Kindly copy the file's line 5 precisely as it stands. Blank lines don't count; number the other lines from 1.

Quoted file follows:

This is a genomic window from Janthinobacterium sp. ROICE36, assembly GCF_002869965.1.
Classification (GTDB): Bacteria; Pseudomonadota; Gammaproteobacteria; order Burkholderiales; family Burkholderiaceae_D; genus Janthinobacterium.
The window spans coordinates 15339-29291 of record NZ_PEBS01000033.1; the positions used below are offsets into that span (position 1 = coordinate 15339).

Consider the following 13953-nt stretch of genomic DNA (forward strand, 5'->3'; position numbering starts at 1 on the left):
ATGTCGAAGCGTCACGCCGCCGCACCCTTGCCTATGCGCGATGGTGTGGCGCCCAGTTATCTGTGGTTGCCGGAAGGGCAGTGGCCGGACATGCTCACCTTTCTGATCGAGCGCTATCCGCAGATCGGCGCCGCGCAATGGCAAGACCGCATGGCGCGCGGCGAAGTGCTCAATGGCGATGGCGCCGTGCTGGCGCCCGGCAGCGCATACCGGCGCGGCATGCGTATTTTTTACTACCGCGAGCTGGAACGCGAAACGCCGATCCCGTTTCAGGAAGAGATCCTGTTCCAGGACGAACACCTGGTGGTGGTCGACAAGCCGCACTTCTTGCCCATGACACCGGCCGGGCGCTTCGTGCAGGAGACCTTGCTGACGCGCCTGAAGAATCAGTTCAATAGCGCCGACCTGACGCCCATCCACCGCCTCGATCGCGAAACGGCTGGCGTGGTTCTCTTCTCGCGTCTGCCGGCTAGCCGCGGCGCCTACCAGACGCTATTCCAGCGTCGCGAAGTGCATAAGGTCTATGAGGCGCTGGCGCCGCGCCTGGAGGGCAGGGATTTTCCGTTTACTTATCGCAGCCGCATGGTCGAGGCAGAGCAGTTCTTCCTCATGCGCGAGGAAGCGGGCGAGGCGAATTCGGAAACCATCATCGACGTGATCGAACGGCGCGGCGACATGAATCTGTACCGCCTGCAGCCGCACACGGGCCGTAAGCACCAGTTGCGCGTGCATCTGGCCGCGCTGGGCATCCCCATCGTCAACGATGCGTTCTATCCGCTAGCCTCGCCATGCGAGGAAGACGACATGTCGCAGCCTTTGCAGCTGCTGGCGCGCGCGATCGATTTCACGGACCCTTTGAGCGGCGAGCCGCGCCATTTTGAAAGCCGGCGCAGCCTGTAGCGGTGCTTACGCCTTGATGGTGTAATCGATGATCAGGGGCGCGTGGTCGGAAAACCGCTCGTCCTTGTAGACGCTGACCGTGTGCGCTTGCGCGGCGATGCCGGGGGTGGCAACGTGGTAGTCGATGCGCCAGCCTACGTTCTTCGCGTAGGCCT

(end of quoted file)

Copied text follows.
ATGTCGAAGCGTCACGCCGCCGCACCCTTGCCTATGCGCGATGGTGTGGCGCCCAGTTATCTGTGGTTGCCGGAAGGGCAGTGGCCGGACATGCTCACCTTTCTGATCGAGCGCTATCCGCAGATCGGCGCCGCGCAATGGCAAGACCGCATGGCGCGCGGCGAAGTGCTCAATGGCGATGGCGCCGTGCTGGCGCCCGGCAGCGCATACCGGCGCGGCATGCGTATTTTTTACTACCGCGAGCTGGAACGCGAAACGCCGATCCCGTTTCAGGAAGAGATCCTGTTCCAGGACGAACACCTGGTGGTGGTCGACAAGCCGCACTTCTTGCCCATGACACCGGCCGGGCGCTTCGTGCAGGAGACCTTGCTGACGCGCCTGAAGAATCAGTTCAATAGCGCCGACCTGACGCCCATCCACCGCCTCGATCGCGAAACGGCTGGCGTGGTTCTCTTCTCGCGTCTGCCGGCTAGCCGCGGCGCCTACCAGACGCTATTCCAGCGTCGCGAAGTGCATAAGGTCTATGAGGCGCTGGCGCCGCGCCTGGAGGGCAGGGATTTTCCGTTTACTTATCGCAGCCGCATGGTCGAGGCAGAGCAGTTCTTCCTCATGCGCGAGGAAGCGGGCGAGGCGAATTCGGAAACCATCATCGACGTGATCGAACGGCGCGGCGACATGAATCTGTACCGCCTGCAGCCGCACACGGGCCGTAAGCACCAGTTGCGCGTGCATCTGGCCGCGCTGGGCATCCCCATCGTCAACGATGCGTTCTATCCGCTAGCCTCGCCATGCGAGGAAGACGACATGTCGCAGCCTTTGCAGCTGCTGGCGCGCGCGATCGATTTCACGGACCCTTTGAGCGGCGAGCCGCGCCATTTTGAAAGCCGGCGCAGCCTGTAGCGGTGCTTACGCCTTGATGGTGTAATCGATGATCAGGGGCGCGTGGTCGGAAAACCGCTCGTCCTTGTAGACGCTGACCGTGTGCGCTTGCGCGGCGATGCCGGGGGTGGCAACGTGGTAGTCGATGCGCCAGCCTACGTTCTTCGCGTAGGCCT